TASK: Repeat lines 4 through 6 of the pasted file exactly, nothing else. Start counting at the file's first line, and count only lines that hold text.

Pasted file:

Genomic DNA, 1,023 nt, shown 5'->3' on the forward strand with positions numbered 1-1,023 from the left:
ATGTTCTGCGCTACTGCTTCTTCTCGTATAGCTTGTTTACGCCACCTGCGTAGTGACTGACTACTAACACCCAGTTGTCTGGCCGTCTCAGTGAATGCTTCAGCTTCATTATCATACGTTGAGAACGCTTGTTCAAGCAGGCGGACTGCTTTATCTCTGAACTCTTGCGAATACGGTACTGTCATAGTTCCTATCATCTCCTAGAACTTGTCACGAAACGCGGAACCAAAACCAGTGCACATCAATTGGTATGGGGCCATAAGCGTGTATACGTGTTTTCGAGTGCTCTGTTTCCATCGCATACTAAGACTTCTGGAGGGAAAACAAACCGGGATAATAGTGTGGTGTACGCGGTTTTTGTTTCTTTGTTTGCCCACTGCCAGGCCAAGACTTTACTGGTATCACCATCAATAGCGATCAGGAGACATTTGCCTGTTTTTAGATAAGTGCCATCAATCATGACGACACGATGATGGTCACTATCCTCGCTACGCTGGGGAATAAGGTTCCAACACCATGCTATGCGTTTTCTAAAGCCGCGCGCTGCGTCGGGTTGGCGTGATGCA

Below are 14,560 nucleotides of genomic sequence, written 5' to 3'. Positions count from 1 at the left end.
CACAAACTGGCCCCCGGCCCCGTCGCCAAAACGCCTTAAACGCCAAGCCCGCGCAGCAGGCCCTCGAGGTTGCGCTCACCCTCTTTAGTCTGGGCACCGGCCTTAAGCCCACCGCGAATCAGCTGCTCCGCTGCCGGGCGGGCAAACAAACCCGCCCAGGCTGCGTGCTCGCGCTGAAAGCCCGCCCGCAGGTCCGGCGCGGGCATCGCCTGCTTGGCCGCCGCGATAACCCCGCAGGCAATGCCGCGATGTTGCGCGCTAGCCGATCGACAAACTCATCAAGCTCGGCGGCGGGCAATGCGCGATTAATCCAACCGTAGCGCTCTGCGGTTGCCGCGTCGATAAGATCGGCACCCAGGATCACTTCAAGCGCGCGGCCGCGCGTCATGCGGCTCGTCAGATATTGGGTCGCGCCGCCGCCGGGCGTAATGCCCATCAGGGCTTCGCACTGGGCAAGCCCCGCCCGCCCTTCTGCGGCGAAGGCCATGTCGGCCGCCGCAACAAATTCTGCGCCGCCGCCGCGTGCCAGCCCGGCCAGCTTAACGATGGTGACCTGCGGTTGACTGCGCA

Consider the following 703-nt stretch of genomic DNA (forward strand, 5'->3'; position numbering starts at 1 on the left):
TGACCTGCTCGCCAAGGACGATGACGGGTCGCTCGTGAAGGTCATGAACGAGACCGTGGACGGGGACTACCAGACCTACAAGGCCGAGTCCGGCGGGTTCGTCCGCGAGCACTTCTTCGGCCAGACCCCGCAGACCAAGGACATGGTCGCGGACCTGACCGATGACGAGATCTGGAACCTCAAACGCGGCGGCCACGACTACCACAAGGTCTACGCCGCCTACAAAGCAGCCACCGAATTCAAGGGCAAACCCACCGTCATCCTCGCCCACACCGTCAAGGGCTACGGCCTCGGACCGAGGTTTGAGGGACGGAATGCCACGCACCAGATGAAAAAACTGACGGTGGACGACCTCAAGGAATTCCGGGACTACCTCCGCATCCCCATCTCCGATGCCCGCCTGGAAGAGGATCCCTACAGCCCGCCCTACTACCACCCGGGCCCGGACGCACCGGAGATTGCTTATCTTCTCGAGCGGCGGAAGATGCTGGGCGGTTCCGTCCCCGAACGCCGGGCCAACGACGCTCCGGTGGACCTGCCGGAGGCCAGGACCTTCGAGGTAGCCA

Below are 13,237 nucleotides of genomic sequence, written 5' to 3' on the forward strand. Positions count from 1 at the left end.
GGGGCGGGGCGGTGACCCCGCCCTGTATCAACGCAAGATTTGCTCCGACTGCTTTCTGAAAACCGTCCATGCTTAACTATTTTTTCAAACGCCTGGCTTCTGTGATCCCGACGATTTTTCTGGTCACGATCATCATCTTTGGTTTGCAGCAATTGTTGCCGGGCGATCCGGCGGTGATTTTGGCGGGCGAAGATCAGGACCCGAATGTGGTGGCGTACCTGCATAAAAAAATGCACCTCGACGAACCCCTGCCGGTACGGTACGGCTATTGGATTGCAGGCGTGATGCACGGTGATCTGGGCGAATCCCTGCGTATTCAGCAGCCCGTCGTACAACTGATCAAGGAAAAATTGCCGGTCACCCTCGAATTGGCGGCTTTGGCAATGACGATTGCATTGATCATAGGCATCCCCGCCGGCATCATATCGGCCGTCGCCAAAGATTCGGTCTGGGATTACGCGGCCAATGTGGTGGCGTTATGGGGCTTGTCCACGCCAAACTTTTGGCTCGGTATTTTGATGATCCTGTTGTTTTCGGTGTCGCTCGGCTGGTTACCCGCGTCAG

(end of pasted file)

CACAAACTGGCCCCCGGCCCCGTCGCCAAAACGCCTTAAACGCCAAGCCCGCGCAGCAGGCCCTCGAGGTTGCGCTCACCCTCTTTAGTCTGGGCACCGGCCTTAAGCCCACCGCGAATCAGCTGCTCCGCTGCCGGGCGGGCAAACAAACCCGCCCAGGCTGCGTGCTCGCGCTGAAAGCCCGCCCGCAGGTCCGGCGCGGGCATCGCCTGCTTGGCCGCCGCGATAACCCCGCAGGCAATGCCGCGATGTTGCGCGCTAGCCGATCGACAAACTCATCAAGCTCGGCGGCGGGCAATGCGCGATTAATCCAACCGTAGCGCTCTGCGGTTGCCGCGTCGATAAGATCGGCACCCAGGATCACTTCAAGCGCGCGGCCGCGCGTCATGCGGCTCGTCAGATATTGGGTCGCGCCGCCGCCGGGCGTAATGCCCATCAGGGCTTCGCACTGGGCAAGCCCCGCCCGCCCTTCTGCGGCGAAGGCCATGTCGGCCGCCGCAACAAATTCTGCGCCGCCGCCGCGTGCCAGCCCGGCCAGCTTAACGATGGTGACCTGCGGTTGACTGCGCA

Consider the following 703-nt stretch of genomic DNA (forward strand, 5'->3'; position numbering starts at 1 on the left):
TGACCTGCTCGCCAAGGACGATGACGGGTCGCTCGTGAAGGTCATGAACGAGACCGTGGACGGGGACTACCAGACCTACAAGGCCGAGTCCGGCGGGTTCGTCCGCGAGCACTTCTTCGGCCAGACCCCGCAGACCAAGGACATGGTCGCGGACCTGACCGATGACGAGATCTGGAACCTCAAACGCGGCGGCCACGACTACCACAAGGTCTACGCCGCCTACAAAGCAGCCACCGAATTCAAGGGCAAACCCACCGTCATCCTCGCCCACACCGTCAAGGGCTACGGCCTCGGACCGAGGTTTGAGGGACGGAATGCCACGCACCAGATGAAAAAACTGACGGTGGACGACCTCAAGGAATTCCGGGACTACCTCCGCATCCCCATCTCCGATGCCCGCCTGGAAGAGGATCCCTACAGCCCGCCCTACTACCACCCGGGCCCGGACGCACCGGAGATTGCTTATCTTCTCGAGCGGCGGAAGATGCTGGGCGGTTCCGTCCCCGAACGCCGGGCCAACGACGCTCCGGTGGACCTGCCGGAGGCCAGGACCTTCGAGGTAGCCA